For those who need to hear this today; you got this. You will get through whatever terrible thing is currently occupying your mind. It will pass. Time is a healer. Be patient. Be kind to yourself. Reader, stay safe.’ It's OK not to be OK. In the UK there are organisations such as The Samaritans,… Continue reading “I try to avoid looking forward or backward, and try to keep looking upward.”
We all had our fingers crossed for 2021. For me personally it really hasn't been so great. It has still been filled with books though. Now that we’re pretty much halfway through 2021 I thought I’d share with you an update on my reading challenge. I set myself a target of 20 new books for… Continue reading Reading Challenge 2021 Update.
Back in April I wrote a post about the haunting relevance of Charlotte Brontë's poem "Parting" in 2020. Back then the entire UK had been placed under a lockdown and it's fair to say nobody had ever known anything quite like it. When I wrote that post, I was lucky enough to be living with… Continue reading “I am no bird; and no net ensnares me: I am a free human being with an independent will.” Life Under Lockdown with Charlotte Brontë
Background As I'm obsessed with the Brontë juvenilia, I make it my business to read as many versions of the writings as I can find. Yes, in theory, the narratives should be the same, but in the case of juvenilia, how a text is edited can have a big impact on how it is not… Continue reading Charlotte Brontë’s The Search After Happiness, Good Editing, and the Brontë Juvenilia
Like any true bookworm, my taste in literature is eclectic to day the least. First of all, there are the Brontës, their wonderful poetry, adult novels, and juvenilia. Secondly there is 18th and 19th century fiction by the likes of Charles Dickens, Jane Austen, and William Makepeace Thackeray. I also adore the 20th century science… Continue reading The Brontës, Brussels, and Hercule Poirot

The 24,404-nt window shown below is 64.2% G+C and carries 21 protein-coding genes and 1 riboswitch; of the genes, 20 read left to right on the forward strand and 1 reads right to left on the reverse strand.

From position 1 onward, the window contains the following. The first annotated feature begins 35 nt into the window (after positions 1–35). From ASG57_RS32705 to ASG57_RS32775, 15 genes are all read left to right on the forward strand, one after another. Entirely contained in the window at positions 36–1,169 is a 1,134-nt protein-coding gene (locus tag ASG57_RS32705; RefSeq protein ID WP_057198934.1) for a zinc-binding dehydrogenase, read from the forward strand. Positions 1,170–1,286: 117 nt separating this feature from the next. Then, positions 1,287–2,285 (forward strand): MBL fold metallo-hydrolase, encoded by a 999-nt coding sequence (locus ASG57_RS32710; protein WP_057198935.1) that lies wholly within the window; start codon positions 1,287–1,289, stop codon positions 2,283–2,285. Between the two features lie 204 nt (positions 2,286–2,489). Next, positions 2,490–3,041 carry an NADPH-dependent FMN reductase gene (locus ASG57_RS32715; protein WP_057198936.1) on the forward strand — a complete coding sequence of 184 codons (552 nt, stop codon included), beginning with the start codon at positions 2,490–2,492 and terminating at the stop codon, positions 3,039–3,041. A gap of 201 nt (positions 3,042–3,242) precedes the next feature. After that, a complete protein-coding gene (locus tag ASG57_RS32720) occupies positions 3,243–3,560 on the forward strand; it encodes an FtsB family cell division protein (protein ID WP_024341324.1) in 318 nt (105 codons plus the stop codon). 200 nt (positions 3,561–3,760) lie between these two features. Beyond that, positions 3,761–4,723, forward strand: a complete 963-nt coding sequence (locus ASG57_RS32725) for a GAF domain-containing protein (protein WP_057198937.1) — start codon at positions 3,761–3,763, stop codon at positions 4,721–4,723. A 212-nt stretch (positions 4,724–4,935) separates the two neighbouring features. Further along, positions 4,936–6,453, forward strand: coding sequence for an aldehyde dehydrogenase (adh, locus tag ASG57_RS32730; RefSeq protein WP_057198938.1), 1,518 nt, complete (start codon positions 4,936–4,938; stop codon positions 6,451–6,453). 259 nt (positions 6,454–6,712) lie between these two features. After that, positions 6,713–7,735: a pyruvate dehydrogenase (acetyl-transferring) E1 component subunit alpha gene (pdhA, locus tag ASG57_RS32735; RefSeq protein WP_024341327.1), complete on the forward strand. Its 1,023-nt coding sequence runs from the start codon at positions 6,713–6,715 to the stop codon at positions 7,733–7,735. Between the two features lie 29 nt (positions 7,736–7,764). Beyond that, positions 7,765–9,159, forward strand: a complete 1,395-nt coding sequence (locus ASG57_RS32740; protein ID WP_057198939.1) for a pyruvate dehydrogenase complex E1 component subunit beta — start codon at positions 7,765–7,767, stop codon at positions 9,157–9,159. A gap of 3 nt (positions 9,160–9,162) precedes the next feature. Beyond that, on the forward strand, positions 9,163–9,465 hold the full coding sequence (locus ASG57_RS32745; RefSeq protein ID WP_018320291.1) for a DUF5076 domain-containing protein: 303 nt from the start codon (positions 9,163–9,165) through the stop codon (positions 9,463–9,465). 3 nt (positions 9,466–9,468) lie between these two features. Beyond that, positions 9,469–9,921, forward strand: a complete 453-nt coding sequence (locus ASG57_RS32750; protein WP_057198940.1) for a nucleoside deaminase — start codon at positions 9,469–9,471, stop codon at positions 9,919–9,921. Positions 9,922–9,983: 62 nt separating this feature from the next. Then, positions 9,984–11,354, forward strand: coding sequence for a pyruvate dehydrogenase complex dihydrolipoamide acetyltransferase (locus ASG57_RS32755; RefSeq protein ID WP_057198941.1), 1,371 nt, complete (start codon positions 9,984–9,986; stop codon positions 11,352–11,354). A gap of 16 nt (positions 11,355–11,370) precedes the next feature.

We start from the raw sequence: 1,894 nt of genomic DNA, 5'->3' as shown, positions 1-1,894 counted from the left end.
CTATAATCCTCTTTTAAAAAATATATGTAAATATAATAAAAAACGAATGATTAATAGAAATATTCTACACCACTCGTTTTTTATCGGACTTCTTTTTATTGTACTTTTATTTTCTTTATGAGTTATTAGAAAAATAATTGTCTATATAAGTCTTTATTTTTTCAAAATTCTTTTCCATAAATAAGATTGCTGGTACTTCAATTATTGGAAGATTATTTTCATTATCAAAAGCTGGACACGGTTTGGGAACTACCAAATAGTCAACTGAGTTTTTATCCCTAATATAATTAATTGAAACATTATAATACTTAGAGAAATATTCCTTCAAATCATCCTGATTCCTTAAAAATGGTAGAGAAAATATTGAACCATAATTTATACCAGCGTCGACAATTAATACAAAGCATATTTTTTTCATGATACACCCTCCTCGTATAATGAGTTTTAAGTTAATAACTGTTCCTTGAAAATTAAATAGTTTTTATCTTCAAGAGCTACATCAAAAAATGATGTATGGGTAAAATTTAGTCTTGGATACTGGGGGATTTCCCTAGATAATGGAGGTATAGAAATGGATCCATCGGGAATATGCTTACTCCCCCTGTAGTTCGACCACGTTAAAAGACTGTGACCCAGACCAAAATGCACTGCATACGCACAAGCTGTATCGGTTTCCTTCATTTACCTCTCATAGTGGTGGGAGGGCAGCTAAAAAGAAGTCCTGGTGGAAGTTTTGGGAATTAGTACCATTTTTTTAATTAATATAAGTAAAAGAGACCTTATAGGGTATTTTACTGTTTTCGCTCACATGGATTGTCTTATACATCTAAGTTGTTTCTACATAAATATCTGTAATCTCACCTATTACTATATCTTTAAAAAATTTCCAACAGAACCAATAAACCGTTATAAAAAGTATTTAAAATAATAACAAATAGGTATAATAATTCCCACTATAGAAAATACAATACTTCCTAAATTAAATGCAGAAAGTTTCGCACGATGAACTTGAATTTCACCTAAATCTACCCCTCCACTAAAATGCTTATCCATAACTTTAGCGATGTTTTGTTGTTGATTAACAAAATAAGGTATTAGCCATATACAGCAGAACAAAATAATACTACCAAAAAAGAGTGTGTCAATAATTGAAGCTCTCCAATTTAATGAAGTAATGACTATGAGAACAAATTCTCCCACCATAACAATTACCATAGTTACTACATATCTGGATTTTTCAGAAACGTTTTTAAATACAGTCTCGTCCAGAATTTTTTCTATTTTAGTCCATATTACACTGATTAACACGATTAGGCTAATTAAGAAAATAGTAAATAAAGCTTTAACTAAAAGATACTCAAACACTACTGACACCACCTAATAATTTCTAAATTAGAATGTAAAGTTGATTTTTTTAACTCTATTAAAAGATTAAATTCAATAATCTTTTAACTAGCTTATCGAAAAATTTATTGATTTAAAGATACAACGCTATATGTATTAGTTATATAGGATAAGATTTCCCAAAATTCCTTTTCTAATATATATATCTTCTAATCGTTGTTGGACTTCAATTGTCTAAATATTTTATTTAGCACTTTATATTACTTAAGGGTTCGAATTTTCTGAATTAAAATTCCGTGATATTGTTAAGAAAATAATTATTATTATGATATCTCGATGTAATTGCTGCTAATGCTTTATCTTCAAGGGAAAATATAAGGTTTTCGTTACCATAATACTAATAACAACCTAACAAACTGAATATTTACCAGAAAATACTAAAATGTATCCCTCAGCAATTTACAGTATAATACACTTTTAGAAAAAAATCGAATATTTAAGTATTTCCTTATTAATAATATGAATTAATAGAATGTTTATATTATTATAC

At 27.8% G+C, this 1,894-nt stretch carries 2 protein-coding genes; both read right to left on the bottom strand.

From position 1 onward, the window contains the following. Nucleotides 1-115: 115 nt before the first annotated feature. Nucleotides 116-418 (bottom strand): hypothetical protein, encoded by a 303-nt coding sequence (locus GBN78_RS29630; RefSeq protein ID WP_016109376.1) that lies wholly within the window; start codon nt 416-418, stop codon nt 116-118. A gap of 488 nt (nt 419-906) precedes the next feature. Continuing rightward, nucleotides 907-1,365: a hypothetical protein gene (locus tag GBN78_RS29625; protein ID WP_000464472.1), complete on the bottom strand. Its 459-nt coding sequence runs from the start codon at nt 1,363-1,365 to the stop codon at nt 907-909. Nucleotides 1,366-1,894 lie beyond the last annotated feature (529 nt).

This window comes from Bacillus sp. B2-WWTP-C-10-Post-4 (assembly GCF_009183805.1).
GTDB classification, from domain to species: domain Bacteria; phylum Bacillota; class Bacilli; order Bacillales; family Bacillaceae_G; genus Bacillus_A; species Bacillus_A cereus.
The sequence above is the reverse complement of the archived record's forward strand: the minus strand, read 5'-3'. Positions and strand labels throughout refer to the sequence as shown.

June 26th 2020 marks the 203rd birthday of Branwell Brontë. Born in 1817 to Patrick and Maria Brontë in Thornton, he was the fourth of six children, and the only boy in an intelligent, creative, yet poor family. After moving from Thornton to Haworth where the family took up residency in the now iconic Brontë… Continue reading Branwell Brontë: An Appreciation
I've said it before and I'll say it again; Charlotte Brontë's 1847 novel Jane Eyre is my favourite novel of all time. It's hard to sum up exactly why I love it in a single post (hence why I've never attempted it) but in a nutshell: Jane's fiery and independent spirit, issues of morality, Jane's quip… Continue reading Brontë Inspired Fiction with a Twist: The Governess of Thornfield by Charlene DeKalb
I took a break from social media recently due to the fallout from just about everything going on in the world at the minute. Sometimes it all gets a little overwhelming and the toxic nature of many of the posts that were being shared just made me walk away. From conversations with friends, I'm not… Continue reading 2020, Be Kind, and Branwell Brontë
My aim when setting up Brontë Babe Blog several years ago was to bring the childhood writings of the Brontë siblings to light. The Brontë juvenilia canon as I will call it, is a fascinating insight into the Brontës' literary apprenticeship, but it can also teach us so much more about their lives, interests, hobbies,… Continue reading Charlotte Brontë’s The Professor: Juvenilia or Mature Novel?
When setting up Brontë Babe Blog it was my intention to introduce readers to the Brontë juvenilia in the hope of inspiring people to actually read texts from Charlotte and Branwell’s Glass Town/Angrian saga. Sadly most of Emily and Anne’s writings have been lost to time and what remains is difficult to piece together and… Continue reading People and Places from the Brontë Juvenilia Part One: Glass Town and Angria